Breaking Stereotypes

Everything We Wish for the Dance World in 2018

Paris Opéra Ballet dancers in Olivier Rousteing's designs. Photo by Paola Maria Grandi, via Drezzy.

2017 was full of memorable dance moments, but as we start the new year, we can't help but wonder what it will bring to the stage and the field at large. Here's what the Dance Magazine team is wishing for in 2018.


A Can't-Miss Show

"What I'm dying to see in 2018 is Akram Khan's new—and last-ever—solo show, Xenos. It's premiering in Athens, Greece, in February, and I'm keeping my fingers crossed so hard that he announces some tour dates to the U.S. He's one of those artists whose works can make you see the world differently, and his brilliant hybrid contemporary/Kathak technique is simply magnetic when performed by his own body. Treat us one last time, Akram!" —Jennifer Stahl, editor in chief

Innovative Leadership and Safer Workplaces

From left: Justin Peck, Rebecca Krohn, Jonathan Stafford and Craig Hall. Photo by Erin Baiano, via The New York Times.

"The interim management team assembled at New York City Ballet following Peter Martins' leave was a smart surprise. For all arts organizations, I wonder about the potential for more innovative leadership structure. Also, how can arts organizations and their leadership inspire and encourage innovation in all aspects of operation, production, artistry and engagement? In light of what motivated the moves at NYCB, my wish is for workplaces free of the abuses reported, and for the broad organizational shifts required to accomplish that." —Raymond Mingst, creative director

More Work from These Women, Plus Cheaper Rehearsal Space

"More ballets from Lauren Lovette, Gemma Bond and Gianna Reisen. More affordable rehearsal space in NYC (but elsewhere, too). More kindness, not just to our fellow dancers and dancemakers but to ourselves." —Courtney Escoyne, assistant editor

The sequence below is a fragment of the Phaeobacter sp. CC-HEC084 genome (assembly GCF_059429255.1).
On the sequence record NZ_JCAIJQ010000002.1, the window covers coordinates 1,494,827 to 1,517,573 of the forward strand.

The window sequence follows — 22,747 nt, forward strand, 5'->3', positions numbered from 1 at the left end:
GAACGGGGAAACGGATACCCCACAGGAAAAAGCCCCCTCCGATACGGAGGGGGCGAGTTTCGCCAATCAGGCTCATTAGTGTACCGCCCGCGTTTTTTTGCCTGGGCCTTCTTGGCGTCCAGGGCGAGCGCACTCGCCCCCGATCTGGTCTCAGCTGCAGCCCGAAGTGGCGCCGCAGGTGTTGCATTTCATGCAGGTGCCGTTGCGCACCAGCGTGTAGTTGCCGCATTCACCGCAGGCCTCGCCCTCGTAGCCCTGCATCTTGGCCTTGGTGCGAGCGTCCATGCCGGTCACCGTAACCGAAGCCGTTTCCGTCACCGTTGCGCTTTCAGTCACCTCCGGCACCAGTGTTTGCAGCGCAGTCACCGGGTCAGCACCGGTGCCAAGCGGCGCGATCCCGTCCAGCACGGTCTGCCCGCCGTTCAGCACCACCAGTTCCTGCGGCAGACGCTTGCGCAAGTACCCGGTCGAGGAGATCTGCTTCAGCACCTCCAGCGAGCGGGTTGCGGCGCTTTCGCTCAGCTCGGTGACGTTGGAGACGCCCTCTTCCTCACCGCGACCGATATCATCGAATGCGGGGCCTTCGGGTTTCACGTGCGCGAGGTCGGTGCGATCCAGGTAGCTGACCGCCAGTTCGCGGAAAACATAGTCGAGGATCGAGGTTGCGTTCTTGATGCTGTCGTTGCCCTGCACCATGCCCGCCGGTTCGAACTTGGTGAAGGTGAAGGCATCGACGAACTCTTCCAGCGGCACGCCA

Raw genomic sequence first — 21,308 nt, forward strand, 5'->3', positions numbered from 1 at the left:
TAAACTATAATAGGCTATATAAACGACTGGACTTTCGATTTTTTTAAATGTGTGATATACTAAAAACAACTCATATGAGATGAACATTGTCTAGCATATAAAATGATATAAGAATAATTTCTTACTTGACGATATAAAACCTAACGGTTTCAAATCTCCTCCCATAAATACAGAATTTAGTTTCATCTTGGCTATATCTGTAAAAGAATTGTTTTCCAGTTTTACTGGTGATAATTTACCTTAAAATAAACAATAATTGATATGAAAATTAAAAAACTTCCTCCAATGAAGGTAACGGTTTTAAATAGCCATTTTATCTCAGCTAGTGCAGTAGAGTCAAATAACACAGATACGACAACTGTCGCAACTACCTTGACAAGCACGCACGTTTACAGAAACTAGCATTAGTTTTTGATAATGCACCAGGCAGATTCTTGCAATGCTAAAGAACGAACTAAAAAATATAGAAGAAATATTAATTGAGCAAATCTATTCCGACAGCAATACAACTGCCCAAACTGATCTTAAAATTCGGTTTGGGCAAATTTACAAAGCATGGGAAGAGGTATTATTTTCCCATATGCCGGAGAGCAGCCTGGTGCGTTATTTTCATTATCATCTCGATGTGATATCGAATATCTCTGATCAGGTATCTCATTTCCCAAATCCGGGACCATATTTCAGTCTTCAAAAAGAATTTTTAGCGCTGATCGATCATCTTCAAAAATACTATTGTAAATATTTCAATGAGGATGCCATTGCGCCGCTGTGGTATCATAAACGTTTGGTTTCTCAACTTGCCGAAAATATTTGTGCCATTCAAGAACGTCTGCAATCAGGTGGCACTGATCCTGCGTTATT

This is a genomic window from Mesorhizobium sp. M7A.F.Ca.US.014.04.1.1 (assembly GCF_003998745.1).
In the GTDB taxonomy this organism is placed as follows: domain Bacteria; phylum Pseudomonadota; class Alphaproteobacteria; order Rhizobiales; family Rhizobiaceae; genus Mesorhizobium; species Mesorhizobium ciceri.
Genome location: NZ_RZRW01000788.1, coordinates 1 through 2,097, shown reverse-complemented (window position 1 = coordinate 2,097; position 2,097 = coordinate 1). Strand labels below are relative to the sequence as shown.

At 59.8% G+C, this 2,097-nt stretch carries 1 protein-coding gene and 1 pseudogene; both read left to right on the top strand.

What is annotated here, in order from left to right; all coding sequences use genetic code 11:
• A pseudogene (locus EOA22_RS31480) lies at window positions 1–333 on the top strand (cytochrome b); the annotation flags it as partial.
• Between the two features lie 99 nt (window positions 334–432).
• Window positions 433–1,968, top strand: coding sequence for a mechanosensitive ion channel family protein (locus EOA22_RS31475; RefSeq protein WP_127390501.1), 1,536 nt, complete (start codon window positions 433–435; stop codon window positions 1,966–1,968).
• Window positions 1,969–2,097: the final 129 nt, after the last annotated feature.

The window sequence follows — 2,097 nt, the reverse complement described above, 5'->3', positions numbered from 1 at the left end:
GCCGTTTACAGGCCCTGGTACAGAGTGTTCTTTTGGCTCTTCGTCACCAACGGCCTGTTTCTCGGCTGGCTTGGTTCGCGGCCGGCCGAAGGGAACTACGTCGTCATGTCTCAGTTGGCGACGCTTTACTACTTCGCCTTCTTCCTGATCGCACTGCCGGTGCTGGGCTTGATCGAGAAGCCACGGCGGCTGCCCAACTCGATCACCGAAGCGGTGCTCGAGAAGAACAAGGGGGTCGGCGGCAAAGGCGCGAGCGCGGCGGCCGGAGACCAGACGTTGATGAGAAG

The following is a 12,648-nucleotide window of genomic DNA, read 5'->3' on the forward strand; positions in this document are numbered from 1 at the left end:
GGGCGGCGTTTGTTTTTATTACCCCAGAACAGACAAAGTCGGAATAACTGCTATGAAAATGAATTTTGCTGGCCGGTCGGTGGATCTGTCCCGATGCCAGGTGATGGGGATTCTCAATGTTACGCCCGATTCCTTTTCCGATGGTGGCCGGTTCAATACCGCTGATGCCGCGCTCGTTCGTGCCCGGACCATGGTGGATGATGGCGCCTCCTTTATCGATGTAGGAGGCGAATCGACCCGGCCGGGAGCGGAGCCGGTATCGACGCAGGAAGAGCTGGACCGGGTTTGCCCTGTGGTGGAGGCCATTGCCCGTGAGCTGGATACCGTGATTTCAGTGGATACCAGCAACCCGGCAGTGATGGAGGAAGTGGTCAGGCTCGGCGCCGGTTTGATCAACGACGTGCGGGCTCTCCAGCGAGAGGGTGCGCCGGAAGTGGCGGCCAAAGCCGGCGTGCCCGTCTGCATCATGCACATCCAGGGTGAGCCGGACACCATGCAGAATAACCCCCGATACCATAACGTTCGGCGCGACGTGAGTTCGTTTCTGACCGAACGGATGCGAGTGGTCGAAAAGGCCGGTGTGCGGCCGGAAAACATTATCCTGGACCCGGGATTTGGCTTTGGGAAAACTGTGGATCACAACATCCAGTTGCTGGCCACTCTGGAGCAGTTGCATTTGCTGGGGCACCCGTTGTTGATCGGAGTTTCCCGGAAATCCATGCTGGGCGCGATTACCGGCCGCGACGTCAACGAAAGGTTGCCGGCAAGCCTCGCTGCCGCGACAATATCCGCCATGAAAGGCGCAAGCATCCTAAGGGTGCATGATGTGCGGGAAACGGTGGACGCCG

Musicals with Original Stories, Plus More Positivity Onstage

"I'd love to see some fresh, completely new stories on Broadway next season. Songbook musicals and film-to-theater projects can be fun, but getting swept up by something totally original is exhilarating. I'd also like to see more art that uplifts audiences and performers alike, by celebrating the differences and similarities that make the dance community—and the world—a rich place." —Madeline Schrock, managing editor

Policies That Advocate for Art

A protest in Phoenix. Photo by Einar E Kvaran.

"Federal threats of decreased funding for the arts, changes in tax and health-care policies, and limits on access to information suggest that 2018 could be a scary year for dancemakers. I wish for state and local policies that push back and advocate for artists, and for solidarity amongst the dance community." —Lauren Wingenroth, assistant editor

More High Fashion Onstage

"I would love to see more collaborations between dance and fashion. New York City Ballet and Paris Opéra Ballet worked with some really cool designers this past year—NYCB with Off-White's Virgil Abloh and POB with Balmain's Olivier Rousteing—and I think it's a fun way for both sides to reach new audiences. I'd love to see this expand to more companies and include younger/up-and-coming designers." —Marissa DeSantis, assistant editor

Grants for Newer Artists, Plus Dance That Addresses Cultural Issues

"I want to see more grant opportunities for newer artists. We know about the MacArthur Fellows Program, MAP Fund and Doris Duke Charitable Foundation, but those are for artists who are already very much established. I also would like to see more crossover between dance and cultural issues (harassment, bias in dance criticism, etc). Certain projects like Wise Fruit and Gibney Community Action are doing a great job of this, and I think more organizations could do the same." —Kelsey Grills, assistant editor audience engagement

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